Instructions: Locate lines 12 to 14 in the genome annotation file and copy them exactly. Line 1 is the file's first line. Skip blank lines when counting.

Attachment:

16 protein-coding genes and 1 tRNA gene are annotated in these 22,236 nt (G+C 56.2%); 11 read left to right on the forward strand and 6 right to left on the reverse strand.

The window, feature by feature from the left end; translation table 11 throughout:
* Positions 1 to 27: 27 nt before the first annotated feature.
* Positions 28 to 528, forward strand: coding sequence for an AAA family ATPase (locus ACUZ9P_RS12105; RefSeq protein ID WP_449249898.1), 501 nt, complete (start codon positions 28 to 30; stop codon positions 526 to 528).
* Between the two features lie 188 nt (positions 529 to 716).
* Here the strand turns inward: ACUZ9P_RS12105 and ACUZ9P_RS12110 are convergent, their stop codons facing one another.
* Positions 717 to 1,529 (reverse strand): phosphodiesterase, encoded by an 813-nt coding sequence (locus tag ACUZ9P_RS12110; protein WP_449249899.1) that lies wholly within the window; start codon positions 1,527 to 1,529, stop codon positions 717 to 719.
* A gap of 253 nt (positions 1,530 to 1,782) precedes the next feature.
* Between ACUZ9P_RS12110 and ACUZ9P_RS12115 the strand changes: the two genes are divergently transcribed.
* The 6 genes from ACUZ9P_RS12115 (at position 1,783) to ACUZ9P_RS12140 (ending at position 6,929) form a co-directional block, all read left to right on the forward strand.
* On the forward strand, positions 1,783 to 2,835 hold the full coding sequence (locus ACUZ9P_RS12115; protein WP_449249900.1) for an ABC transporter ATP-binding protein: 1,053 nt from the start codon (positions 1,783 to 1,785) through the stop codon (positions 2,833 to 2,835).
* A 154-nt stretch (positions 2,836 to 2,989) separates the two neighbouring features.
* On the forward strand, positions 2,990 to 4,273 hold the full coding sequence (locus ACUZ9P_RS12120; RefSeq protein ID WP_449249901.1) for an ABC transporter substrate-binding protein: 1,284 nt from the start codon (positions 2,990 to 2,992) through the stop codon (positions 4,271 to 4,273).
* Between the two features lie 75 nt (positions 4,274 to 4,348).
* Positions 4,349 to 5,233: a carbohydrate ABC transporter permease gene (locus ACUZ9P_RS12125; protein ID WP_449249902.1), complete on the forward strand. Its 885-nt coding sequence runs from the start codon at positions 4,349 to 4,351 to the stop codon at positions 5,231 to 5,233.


* A 154-nt stretch (positions 2,836 to 2,989) separates the two neighbouring features.
* On the forward strand, positions 2,990 to 4,273 hold the full coding sequence (locus ACUZ9P_RS12120; RefSeq protein ID WP_449249901.1) for an ABC transporter substrate-binding protein: 1,284 nt from the start codon (positions 2,990 to 2,992) through the stop codon (positions 4,271 to 4,273).
* Between the two features lie 75 nt (positions 4,274 to 4,348).